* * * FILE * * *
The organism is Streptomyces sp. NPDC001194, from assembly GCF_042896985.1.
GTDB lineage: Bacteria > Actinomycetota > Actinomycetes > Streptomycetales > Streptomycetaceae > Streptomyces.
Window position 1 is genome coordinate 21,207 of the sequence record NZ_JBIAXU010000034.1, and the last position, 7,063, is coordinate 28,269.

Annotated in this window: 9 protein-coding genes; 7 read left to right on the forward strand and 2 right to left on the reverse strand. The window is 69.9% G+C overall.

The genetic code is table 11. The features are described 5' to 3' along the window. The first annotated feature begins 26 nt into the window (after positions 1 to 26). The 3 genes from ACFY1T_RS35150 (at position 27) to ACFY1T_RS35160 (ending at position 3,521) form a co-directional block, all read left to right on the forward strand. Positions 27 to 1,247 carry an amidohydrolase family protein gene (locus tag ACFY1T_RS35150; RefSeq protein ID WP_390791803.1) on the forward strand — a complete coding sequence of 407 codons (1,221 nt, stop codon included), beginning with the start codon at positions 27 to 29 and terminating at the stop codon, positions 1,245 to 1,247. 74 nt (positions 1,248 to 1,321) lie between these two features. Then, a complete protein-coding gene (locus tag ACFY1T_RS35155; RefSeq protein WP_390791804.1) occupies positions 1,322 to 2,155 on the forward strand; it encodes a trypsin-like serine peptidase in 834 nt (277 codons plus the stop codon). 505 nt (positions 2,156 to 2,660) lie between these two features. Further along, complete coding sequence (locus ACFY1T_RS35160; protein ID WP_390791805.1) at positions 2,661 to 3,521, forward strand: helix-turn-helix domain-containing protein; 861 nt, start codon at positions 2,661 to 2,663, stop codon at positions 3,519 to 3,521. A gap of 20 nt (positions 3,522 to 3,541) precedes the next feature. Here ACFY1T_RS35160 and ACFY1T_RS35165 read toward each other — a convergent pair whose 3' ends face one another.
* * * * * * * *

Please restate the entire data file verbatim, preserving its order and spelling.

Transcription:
The organism is Streptomyces sp. NPDC001194, from assembly GCF_042896985.1.
GTDB lineage: Bacteria > Actinomycetota > Actinomycetes > Streptomycetales > Streptomycetaceae > Streptomyces.
Window position 1 is genome coordinate 21,207 of the sequence record NZ_JBIAXU010000034.1, and the last position, 7,063, is coordinate 28,269.

Annotated in this window: 9 protein-coding genes; 7 read left to right on the forward strand and 2 right to left on the reverse strand. The window is 69.9% G+C overall.

The genetic code is table 11. The features are described 5' to 3' along the window. The first annotated feature begins 26 nt into the window (after positions 1 to 26). The 3 genes from ACFY1T_RS35150 (at position 27) to ACFY1T_RS35160 (ending at position 3,521) form a co-directional block, all read left to right on the forward strand. Positions 27 to 1,247 carry an amidohydrolase family protein gene (locus tag ACFY1T_RS35150; RefSeq protein ID WP_390791803.1) on the forward strand — a complete coding sequence of 407 codons (1,221 nt, stop codon included), beginning with the start codon at positions 27 to 29 and terminating at the stop codon, positions 1,245 to 1,247. 74 nt (positions 1,248 to 1,321) lie between these two features. Then, a complete protein-coding gene (locus tag ACFY1T_RS35155; RefSeq protein WP_390791804.1) occupies positions 1,322 to 2,155 on the forward strand; it encodes a trypsin-like serine peptidase in 834 nt (277 codons plus the stop codon). 505 nt (positions 2,156 to 2,660) lie between these two features. Further along, complete coding sequence (locus ACFY1T_RS35160; protein ID WP_390791805.1) at positions 2,661 to 3,521, forward strand: helix-turn-helix domain-containing protein; 861 nt, start codon at positions 2,661 to 2,663, stop codon at positions 3,519 to 3,521. A gap of 20 nt (positions 3,522 to 3,541) precedes the next feature. Here ACFY1T_RS35160 and ACFY1T_RS35165 read toward each other — a convergent pair whose 3' ends face one another.